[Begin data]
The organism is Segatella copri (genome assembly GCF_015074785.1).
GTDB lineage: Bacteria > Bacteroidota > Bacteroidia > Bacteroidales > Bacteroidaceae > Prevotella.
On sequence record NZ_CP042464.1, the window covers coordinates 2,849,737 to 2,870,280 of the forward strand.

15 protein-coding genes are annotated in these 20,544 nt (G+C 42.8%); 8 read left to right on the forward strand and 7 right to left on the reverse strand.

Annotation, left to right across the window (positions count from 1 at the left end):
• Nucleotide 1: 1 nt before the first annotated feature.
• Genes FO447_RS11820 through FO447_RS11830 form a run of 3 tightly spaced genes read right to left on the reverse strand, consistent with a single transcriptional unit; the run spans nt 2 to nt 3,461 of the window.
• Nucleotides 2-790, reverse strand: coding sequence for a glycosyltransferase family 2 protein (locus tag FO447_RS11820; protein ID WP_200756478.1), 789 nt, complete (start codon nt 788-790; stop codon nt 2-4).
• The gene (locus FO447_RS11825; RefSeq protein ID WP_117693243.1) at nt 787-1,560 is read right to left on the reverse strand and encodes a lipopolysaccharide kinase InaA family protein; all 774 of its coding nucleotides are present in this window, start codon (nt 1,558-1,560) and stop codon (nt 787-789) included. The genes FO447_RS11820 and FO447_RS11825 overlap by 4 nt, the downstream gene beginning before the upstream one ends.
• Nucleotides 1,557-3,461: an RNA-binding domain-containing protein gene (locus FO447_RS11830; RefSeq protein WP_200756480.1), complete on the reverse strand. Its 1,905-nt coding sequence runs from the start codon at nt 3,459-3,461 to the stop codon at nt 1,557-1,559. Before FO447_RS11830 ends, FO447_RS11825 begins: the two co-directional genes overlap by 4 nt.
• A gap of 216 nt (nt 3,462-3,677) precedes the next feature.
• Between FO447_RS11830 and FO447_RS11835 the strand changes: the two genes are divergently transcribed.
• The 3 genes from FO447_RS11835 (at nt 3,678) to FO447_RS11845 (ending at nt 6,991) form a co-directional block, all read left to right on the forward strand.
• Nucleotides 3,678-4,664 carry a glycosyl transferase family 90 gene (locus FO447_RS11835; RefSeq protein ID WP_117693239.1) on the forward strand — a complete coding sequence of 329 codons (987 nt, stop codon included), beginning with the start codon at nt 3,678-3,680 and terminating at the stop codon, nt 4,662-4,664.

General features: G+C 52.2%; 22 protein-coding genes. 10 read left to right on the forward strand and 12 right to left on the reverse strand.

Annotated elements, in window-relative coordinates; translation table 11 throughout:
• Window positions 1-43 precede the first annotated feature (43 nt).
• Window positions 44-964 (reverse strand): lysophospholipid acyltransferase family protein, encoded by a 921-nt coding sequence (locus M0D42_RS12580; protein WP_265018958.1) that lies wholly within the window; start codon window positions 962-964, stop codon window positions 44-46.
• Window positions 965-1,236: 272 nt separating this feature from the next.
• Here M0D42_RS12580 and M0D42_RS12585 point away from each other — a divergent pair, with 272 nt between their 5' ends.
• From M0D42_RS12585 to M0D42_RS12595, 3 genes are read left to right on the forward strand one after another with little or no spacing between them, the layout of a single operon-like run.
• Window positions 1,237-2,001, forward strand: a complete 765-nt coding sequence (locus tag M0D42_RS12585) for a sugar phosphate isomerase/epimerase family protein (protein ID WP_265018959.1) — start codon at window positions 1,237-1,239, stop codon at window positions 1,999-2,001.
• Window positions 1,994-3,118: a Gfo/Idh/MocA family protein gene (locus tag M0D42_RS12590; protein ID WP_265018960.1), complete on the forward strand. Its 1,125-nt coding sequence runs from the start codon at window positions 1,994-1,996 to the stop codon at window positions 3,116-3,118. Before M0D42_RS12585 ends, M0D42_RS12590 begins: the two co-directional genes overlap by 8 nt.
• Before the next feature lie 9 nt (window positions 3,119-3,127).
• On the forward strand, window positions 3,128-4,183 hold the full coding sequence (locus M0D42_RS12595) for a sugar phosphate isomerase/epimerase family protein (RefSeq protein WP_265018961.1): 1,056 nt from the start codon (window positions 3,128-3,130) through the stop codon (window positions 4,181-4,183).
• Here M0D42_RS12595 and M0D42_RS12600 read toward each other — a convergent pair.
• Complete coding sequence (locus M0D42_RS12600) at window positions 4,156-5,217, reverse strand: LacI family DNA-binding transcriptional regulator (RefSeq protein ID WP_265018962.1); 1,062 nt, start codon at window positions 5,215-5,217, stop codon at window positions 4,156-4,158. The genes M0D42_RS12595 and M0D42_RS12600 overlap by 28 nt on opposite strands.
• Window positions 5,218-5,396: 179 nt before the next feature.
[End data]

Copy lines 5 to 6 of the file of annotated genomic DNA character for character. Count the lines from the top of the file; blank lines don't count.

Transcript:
Annotation, left to right across the window (positions count from 1 at the left end):
• Nucleotide 1: 1 nt before the first annotated feature.